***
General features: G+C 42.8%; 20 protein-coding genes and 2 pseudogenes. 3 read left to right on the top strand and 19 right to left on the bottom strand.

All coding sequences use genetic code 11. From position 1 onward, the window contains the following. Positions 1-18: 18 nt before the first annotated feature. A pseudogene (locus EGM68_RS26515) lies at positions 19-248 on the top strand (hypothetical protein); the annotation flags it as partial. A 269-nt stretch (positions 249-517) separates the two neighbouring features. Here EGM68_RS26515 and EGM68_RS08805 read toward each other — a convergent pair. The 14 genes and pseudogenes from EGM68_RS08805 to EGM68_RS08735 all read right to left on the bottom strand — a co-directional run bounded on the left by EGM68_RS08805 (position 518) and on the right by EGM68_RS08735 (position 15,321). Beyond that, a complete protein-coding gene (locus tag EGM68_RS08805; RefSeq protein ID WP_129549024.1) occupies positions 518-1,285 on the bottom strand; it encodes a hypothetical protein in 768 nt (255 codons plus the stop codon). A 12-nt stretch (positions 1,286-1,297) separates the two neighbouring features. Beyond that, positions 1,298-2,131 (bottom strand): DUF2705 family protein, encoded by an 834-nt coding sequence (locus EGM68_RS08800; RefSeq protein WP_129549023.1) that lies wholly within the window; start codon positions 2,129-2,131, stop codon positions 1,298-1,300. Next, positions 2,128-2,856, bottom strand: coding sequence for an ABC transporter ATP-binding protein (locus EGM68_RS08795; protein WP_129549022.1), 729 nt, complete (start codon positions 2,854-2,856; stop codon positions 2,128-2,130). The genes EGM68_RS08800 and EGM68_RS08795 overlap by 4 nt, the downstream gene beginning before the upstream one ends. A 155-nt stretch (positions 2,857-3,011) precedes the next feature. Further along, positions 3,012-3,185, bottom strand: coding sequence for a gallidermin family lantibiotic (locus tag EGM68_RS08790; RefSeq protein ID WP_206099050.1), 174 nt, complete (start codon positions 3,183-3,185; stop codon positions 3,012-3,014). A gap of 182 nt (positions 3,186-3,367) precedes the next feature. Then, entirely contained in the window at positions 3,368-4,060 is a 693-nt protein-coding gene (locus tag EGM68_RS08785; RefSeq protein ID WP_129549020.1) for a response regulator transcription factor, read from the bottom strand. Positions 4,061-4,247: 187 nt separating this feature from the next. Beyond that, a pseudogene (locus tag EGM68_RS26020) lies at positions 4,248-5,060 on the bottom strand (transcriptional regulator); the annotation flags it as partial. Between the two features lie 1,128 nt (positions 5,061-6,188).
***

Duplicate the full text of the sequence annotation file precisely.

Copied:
General features: G+C 42.8%; 20 protein-coding genes and 2 pseudogenes. 3 read left to right on the top strand and 19 right to left on the bottom strand.

All coding sequences use genetic code 11. From position 1 onward, the window contains the following. Positions 1-18: 18 nt before the first annotated feature. A pseudogene (locus EGM68_RS26515) lies at positions 19-248 on the top strand (hypothetical protein); the annotation flags it as partial. A 269-nt stretch (positions 249-517) separates the two neighbouring features. Here EGM68_RS26515 and EGM68_RS08805 read toward each other — a convergent pair. The 14 genes and pseudogenes from EGM68_RS08805 to EGM68_RS08735 all read right to left on the bottom strand — a co-directional run bounded on the left by EGM68_RS08805 (position 518) and on the right by EGM68_RS08735 (position 15,321). Beyond that, a complete protein-coding gene (locus tag EGM68_RS08805; RefSeq protein ID WP_129549024.1) occupies positions 518-1,285 on the bottom strand; it encodes a hypothetical protein in 768 nt (255 codons plus the stop codon). A 12-nt stretch (positions 1,286-1,297) separates the two neighbouring features. Beyond that, positions 1,298-2,131 (bottom strand): DUF2705 family protein, encoded by an 834-nt coding sequence (locus EGM68_RS08800; RefSeq protein WP_129549023.1) that lies wholly within the window; start codon positions 2,129-2,131, stop codon positions 1,298-1,300. Next, positions 2,128-2,856, bottom strand: coding sequence for an ABC transporter ATP-binding protein (locus EGM68_RS08795; protein WP_129549022.1), 729 nt, complete (start codon positions 2,854-2,856; stop codon positions 2,128-2,130). The genes EGM68_RS08800 and EGM68_RS08795 overlap by 4 nt, the downstream gene beginning before the upstream one ends. A 155-nt stretch (positions 2,857-3,011) precedes the next feature. Further along, positions 3,012-3,185, bottom strand: coding sequence for a gallidermin family lantibiotic (locus tag EGM68_RS08790; RefSeq protein ID WP_206099050.1), 174 nt, complete (start codon positions 3,183-3,185; stop codon positions 3,012-3,014). A gap of 182 nt (positions 3,186-3,367) precedes the next feature. Then, entirely contained in the window at positions 3,368-4,060 is a 693-nt protein-coding gene (locus tag EGM68_RS08785; RefSeq protein ID WP_129549020.1) for a response regulator transcription factor, read from the bottom strand. Positions 4,061-4,247: 187 nt separating this feature from the next. Beyond that, a pseudogene (locus tag EGM68_RS26020) lies at positions 4,248-5,060 on the bottom strand (transcriptional regulator); the annotation flags it as partial. Between the two features lie 1,128 nt (positions 5,061-6,188).